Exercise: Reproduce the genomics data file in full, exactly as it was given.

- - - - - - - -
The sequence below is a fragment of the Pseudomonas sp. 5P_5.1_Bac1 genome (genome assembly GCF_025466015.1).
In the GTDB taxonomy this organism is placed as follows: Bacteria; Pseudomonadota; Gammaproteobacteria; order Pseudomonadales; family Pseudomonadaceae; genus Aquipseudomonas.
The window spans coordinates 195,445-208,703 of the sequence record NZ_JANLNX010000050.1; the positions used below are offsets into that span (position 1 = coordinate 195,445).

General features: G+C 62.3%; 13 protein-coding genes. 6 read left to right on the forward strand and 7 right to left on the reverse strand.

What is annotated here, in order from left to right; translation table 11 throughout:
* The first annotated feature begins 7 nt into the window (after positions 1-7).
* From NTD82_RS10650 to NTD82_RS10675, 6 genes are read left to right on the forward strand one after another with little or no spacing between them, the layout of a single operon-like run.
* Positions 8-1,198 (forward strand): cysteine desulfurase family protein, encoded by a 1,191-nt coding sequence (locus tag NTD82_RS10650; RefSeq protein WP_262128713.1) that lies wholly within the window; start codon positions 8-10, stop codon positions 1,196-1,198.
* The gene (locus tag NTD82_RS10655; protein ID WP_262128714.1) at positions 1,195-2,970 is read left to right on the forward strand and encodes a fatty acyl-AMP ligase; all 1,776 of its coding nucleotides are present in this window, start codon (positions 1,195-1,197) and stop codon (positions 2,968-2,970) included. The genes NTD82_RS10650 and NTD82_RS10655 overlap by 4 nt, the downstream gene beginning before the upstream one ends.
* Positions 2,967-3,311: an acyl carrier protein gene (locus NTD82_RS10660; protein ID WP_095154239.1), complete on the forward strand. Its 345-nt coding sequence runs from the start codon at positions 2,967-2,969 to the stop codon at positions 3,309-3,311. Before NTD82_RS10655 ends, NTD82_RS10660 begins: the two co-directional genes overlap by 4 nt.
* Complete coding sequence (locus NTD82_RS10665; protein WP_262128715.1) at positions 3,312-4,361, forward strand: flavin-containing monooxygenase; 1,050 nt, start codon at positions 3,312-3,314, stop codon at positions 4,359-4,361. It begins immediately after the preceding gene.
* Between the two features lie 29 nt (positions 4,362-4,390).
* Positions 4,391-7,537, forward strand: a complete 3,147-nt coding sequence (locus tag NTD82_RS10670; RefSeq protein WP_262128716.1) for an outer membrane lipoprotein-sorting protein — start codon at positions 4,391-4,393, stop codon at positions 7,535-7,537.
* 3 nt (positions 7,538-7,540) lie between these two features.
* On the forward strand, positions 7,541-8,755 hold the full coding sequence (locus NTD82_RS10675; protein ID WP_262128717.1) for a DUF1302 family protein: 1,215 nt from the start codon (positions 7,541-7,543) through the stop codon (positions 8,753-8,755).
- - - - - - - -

The sequence below is a fragment of the Pseudomonas sp. 5P_5.1_Bac1 genome (genome assembly GCF_025466015.1).
In the GTDB taxonomy this organism is placed as follows: Bacteria; Pseudomonadota; Gammaproteobacteria; order Pseudomonadales; family Pseudomonadaceae; genus Aquipseudomonas.
The window spans coordinates 195,445-208,703 of the sequence record NZ_JANLNX010000050.1; the positions used below are offsets into that span (position 1 = coordinate 195,445).

General features: G+C 62.3%; 13 protein-coding genes. 6 read left to right on the forward strand and 7 right to left on the reverse strand.

What is annotated here, in order from left to right; translation table 11 throughout:
* The first annotated feature begins 7 nt into the window (after positions 1-7).
* From NTD82_RS10650 to NTD82_RS10675, 6 genes are read left to right on the forward strand one after another with little or no spacing between them, the layout of a single operon-like run.
* Positions 8-1,198 (forward strand): cysteine desulfurase family protein, encoded by a 1,191-nt coding sequence (locus tag NTD82_RS10650; RefSeq protein WP_262128713.1) that lies wholly within the window; start codon positions 8-10, stop codon positions 1,196-1,198.
* The gene (locus tag NTD82_RS10655; protein ID WP_262128714.1) at positions 1,195-2,970 is read left to right on the forward strand and encodes a fatty acyl-AMP ligase; all 1,776 of its coding nucleotides are present in this window, start codon (positions 1,195-1,197) and stop codon (positions 2,968-2,970) included. The genes NTD82_RS10650 and NTD82_RS10655 overlap by 4 nt, the downstream gene beginning before the upstream one ends.
* Positions 2,967-3,311: an acyl carrier protein gene (locus NTD82_RS10660; protein ID WP_095154239.1), complete on the forward strand. Its 345-nt coding sequence runs from the start codon at positions 2,967-2,969 to the stop codon at positions 3,309-3,311. Before NTD82_RS10655 ends, NTD82_RS10660 begins: the two co-directional genes overlap by 4 nt.
* Complete coding sequence (locus NTD82_RS10665; protein WP_262128715.1) at positions 3,312-4,361, forward strand: flavin-containing monooxygenase; 1,050 nt, start codon at positions 3,312-3,314, stop codon at positions 4,359-4,361. It begins immediately after the preceding gene.
* Between the two features lie 29 nt (positions 4,362-4,390).
* Positions 4,391-7,537, forward strand: a complete 3,147-nt coding sequence (locus tag NTD82_RS10670; RefSeq protein WP_262128716.1) for an outer membrane lipoprotein-sorting protein — start codon at positions 4,391-4,393, stop codon at positions 7,535-7,537.
* 3 nt (positions 7,538-7,540) lie between these two features.
* On the forward strand, positions 7,541-8,755 hold the full coding sequence (locus NTD82_RS10675; protein ID WP_262128717.1) for a DUF1302 family protein: 1,215 nt from the start codon (positions 7,541-7,543) through the stop codon (positions 8,753-8,755).